The United States military is disputing North Korea's claim that it placed a satellite in orbit, saying whatever was atop last night's North Korean missile launch landed in the Pacific Ocean without making it into space.
In the first detailed analysis of the North Korean launch, a statement from United States Northern Command (Northcom) acknowledged that North Korea had launched a Taepo Dong 2 missile at 10:30 p.m. EDT Saturday.
North Korea's Central News Agency has been reporting that it successfully launched a satellite into orbit containing "necessary measuring and communications facilities" that have been broadcasting songs praising North Korean leader Kim Jong Il. "
Northcom's tracking of the launch indicated the missile passed over the Sea of Japan and Japan. Additional tracking of the three-stage missile showed the first stage of the missile fell into the Sea of Japan and "the remaining stages along with the payload itself landed in the Pacific Ocean."
Further analysis indicated "no object entered orbit and no debris fell on Japan."
According to the statement, the "space launch vehicle" was not seen as "a threat to North America or Hawaii" and the United States "took no action in response to this launch."
The military's assessment was the first analysis of North Korea's launch since the State Department's initial confirmation of the launch shortly after it took place.
Traveling in Prague, President Obama condemned the launch as a "provocation" and said North Korea had "ignored ts international obligations, rejected unequivocal calls for restraint and further isolated itself from the community of nations."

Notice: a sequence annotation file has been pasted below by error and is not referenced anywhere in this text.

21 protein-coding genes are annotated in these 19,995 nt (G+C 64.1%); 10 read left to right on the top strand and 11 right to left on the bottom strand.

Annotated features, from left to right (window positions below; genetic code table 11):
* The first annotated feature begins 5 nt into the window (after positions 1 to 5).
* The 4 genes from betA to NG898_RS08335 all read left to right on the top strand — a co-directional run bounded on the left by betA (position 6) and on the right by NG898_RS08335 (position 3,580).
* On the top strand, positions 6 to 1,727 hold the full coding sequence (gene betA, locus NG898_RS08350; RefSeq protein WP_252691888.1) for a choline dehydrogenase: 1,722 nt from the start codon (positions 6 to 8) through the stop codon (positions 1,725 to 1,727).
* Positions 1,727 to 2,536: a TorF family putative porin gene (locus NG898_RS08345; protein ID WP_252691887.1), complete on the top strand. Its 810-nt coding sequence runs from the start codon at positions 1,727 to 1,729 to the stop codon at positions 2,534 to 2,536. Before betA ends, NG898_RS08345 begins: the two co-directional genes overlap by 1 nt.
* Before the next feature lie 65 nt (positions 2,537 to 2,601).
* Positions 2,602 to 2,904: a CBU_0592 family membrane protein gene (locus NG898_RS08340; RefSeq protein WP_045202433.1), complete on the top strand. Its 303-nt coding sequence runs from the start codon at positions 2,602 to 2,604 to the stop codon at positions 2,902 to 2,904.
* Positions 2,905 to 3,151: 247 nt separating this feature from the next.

He continued, "Now is the time for a strong international response, and North Korea must know that the path to the security and respect will never come through threats and illegal weapons."
The U.N. Security Council will meet in an emergency session Sunday afternoon to discuss what potential ramifications North Korea should face for the launch which the United States and Japan say is a violation of U.N. Security Council Resolution 1718 that bans North Korean ballistic missile activity.
In the run-up to the launch, Washington and its allies had expressed concern that North Korea would use a launch as cover for testing Pyongyang's long-range Taepodong 2 missile, potentially capable of hitting the western United States.
North Korea demonstrated its nuclear capability when it tested a crude nuclear weapon in October 2006, and U.S. officials fear a long-range missile could be developed as a delivery vehicle for such a weapon.
For weeks, the United States had said a launch would be viewed as a provocative act and would carry consequences.
American diplomats conveyed the message directly to North Korean officials in recent weeks through their mission to the United Nations in New York, but Defense Secretary Robert Gates admitted last Sunday there were little that could prevent the launch from going forward.
"I would say we're not prepared to do anything about it," said Gates during an appearance on "Fox News Sunday."
The U.S. Navy deployed several ships to the region to track the launch, including one that was capable of shooting the rocket down if necessary.